Pinta Miami celebrates its seventeenth iteration at "The Hangar," the newest venue in the Coconut Grove art community. The Fair presents modern and contemporary Latin American and Spanish art at a geographic crossroads. During Miami Art Week, new visitors will connect with the largest national and international art enthusiasts and collectors in this landmark building of singular distinction.
"The Hangar," as we know it today, is located on Dinner Key, once a small island in Biscayne Bay that was connected to the mainland in 1914. The original hangar was built in 1918 during World War I to serve as a training ground for the Navy. That building was destroyed by a hurricane in 1926. A few years later, in 1930, the newly launched Pan American Airways selected Dinner Key as its base for its inter-American operations. The following year, in 1931, Pan American opened the first hangar and expanded the facilities at Dinner Key with the construction of Pan American's terminal building, now City Hall, and additional hangars. Pan Am's seaplanes revolutionized air travel by offering Flying Clipper service for the first time to Latin America.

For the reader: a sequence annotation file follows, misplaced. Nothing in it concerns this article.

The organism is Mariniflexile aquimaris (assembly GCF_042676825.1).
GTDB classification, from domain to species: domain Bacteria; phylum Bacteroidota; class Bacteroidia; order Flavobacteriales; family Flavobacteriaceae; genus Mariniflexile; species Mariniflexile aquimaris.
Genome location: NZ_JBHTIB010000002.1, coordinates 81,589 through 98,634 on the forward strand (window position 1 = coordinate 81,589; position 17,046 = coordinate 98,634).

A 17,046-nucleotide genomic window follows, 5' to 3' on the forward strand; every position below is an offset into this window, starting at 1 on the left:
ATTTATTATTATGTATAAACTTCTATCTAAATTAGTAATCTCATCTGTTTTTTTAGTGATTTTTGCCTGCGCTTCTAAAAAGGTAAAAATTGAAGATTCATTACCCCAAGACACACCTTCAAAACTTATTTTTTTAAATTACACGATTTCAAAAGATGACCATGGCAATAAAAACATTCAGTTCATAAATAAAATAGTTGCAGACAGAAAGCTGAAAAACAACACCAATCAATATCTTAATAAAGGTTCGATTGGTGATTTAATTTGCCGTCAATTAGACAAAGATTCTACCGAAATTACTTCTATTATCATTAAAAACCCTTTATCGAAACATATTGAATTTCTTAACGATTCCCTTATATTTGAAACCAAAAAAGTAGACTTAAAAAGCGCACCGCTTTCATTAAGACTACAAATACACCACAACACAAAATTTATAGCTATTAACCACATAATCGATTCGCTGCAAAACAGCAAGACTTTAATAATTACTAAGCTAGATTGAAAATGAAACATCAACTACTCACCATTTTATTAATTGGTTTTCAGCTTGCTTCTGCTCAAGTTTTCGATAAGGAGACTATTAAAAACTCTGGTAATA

In the Hangar, Pinta Miami embraces the artistic and historical sites of an iconic community and its historic connections to Latin America. In return, the Fair offers a dynamic showcase of world-class art created in the Americas and Spain.
Julia P. Herzberg, Ph.D., Art Historian and Curator.
Specialist in Contemporary and Modern Art.